About four days ago, Asana unveiled a redesign of their popular online task management software. At Ekipa, we rely on Asana to handle the granular day-to-day tasks of our remote business – our team is located in the Netherlands, Turkey, and India, and we love how Asana lets everyone have an in-depth, structured view of the work they’re responsible for doing. We’re excited about the new functions they’re adding – although there’s one that we probably won’t be using at all.
Color and Space
The first thing we noticed about the new Asana was that the use of color has become much more sophisticated. Along with a cleaner typeface, the new organization makes it much easier to view tasks and toggle quickly to a view of related files. And in terms of task navigation, not much has changed in comparison to the old Asana. In this regard, we’re happy with the redesign.
The new Asana features a Track Anything function that lets users, well, track anything. The feature is currently in beta, but according to Asana it should be rolling out by early 2016. We’re excited about the potential to track our marketing experiments, guest blogging calendar, and possibly even CRM/dealflow, but we’re only tentatively excited. That’s because we’re waiting to see how it integrates with our current higher-level business documentation set up in Google Docs. Asana’s founders and product team are a smart group of people and I can’t imagine that they haven’t built some sort of integration with Google Drive as part of the Track Anything feature, so we’ll wait and see on this one. As long as it simplifies our workflow, we’re ready to try it.
Asana has tapped into the power of chat platforms like Skype, Slack, and HipChat, and has built in its own interface for employee communications. The cool thing is that you can have open conversations now about anything, and create tasks from there. From a business standpoint, it makes sense for Asana to integrate relevant features that people were using off-platform.
We haven’t started to use this feature yet because we predominantly use Skype when it comes to team communications – that’s because Skype is our go-to video chat tool, so it’s easier for us to have a quick chat with our teammates there. Plus, we work with lots of other remote software developer teams around the globe, many of whom are not Asana users (dev teams tend to use JIRA, GitHub, PivotalTracker, or other issue-based project management tools). In order to keep all our communications in one place, it still makes sense for us to stick with Skype.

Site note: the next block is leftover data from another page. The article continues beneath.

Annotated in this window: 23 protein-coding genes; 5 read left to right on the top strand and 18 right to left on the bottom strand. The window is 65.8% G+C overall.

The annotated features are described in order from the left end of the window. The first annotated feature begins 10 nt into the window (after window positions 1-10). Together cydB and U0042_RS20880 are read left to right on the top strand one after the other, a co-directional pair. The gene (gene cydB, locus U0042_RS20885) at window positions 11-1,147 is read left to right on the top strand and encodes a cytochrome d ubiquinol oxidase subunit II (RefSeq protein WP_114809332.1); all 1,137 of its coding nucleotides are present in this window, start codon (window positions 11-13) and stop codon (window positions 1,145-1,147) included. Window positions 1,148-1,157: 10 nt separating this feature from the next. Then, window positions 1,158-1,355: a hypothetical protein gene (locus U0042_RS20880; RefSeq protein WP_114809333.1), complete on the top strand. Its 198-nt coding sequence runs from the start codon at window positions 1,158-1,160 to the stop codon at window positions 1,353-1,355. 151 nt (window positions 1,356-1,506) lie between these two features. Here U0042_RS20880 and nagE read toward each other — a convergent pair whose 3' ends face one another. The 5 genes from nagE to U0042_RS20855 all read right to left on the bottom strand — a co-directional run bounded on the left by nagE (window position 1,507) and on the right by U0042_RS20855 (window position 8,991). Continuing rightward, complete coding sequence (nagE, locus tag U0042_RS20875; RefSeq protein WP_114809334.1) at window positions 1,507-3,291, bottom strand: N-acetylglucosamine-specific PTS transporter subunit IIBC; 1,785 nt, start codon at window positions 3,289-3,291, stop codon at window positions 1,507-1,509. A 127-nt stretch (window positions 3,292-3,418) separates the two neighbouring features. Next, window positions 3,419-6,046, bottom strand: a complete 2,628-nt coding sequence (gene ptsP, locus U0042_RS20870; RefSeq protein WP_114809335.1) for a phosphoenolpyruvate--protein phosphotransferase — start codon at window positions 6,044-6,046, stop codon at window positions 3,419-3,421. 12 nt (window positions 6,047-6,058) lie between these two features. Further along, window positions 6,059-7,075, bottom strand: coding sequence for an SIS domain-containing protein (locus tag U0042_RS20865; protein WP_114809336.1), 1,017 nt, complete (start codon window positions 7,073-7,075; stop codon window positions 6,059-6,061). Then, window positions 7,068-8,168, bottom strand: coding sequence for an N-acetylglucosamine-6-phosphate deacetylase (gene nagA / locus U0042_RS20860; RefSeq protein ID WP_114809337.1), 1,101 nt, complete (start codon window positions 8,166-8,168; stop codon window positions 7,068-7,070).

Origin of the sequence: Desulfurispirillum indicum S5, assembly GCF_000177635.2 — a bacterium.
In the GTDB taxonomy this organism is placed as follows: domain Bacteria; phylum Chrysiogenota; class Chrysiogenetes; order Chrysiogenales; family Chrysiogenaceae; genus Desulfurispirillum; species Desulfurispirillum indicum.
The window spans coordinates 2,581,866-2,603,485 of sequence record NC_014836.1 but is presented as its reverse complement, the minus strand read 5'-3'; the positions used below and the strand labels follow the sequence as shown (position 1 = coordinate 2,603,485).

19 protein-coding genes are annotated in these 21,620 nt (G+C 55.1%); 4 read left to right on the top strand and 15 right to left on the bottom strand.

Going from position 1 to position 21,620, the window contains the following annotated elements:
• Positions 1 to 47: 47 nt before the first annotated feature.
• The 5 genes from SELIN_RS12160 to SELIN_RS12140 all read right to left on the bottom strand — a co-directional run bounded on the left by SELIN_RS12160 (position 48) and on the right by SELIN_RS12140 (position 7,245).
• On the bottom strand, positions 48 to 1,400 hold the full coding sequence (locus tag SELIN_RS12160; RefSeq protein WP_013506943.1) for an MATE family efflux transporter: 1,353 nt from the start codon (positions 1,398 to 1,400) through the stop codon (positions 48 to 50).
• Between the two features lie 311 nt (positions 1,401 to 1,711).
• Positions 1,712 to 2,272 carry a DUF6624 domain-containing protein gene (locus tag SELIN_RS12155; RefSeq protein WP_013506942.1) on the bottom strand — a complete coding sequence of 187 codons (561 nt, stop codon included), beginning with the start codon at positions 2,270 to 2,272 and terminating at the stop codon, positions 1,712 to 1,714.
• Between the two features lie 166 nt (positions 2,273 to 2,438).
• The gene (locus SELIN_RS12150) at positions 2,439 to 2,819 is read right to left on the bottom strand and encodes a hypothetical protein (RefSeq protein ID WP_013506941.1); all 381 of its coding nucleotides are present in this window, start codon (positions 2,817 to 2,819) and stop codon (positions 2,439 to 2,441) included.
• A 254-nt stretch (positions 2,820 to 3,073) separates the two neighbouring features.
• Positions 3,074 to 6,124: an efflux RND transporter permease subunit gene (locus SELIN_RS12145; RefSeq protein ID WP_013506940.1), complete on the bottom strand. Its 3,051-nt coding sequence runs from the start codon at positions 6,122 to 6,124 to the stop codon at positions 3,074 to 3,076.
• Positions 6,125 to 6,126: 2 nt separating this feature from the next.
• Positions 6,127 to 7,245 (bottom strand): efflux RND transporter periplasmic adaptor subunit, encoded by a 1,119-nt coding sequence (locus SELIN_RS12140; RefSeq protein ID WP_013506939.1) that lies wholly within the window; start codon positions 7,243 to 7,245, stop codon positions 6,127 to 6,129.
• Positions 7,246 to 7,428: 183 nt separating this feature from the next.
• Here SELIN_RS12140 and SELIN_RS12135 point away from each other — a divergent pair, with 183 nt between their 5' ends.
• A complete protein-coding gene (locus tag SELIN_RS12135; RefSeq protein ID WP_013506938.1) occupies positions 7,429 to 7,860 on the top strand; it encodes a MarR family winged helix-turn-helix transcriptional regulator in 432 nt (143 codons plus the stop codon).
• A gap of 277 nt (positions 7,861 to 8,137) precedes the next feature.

Asana says it’s improving the speed of its app, and for us, that will be more than welcome. We’re one of many geographically distributed teams, and internet bandwidth is not the same worldwide. We need our teammates in India to be able to load their Asana dashboards and toggle from task to task at the same time as they’re on a Skype call plus taking a look at our metrics dashboard in Google Drive – so the faster one part of that ecosystem can run, the more productive we can all be. As a CMO and team leader, it’s been frustrating in the past to have to wait while my colleagues’ Asana loads on my machine before we can go over their weekly tasks.
We’re excited to see how these new features impact our productivity as they roll out – as we start trying them, we’ll be revisiting how Asana’s redesign has helped us reach more people with our marketplace for global software development teams. At Ekipa, we’re open to trying anything that simplifies communication and improves the speed of our work – and so far, Asana has been an integral part of the solution.
Jennifer is Ekipa.co's CMO. When she's not helping people learn how Ekipa can match them with the right software development team anywhere in the world, you can find her running, dancing Argentine Tango, or relaxing with her partner, their two dogs, and one very fat cat.
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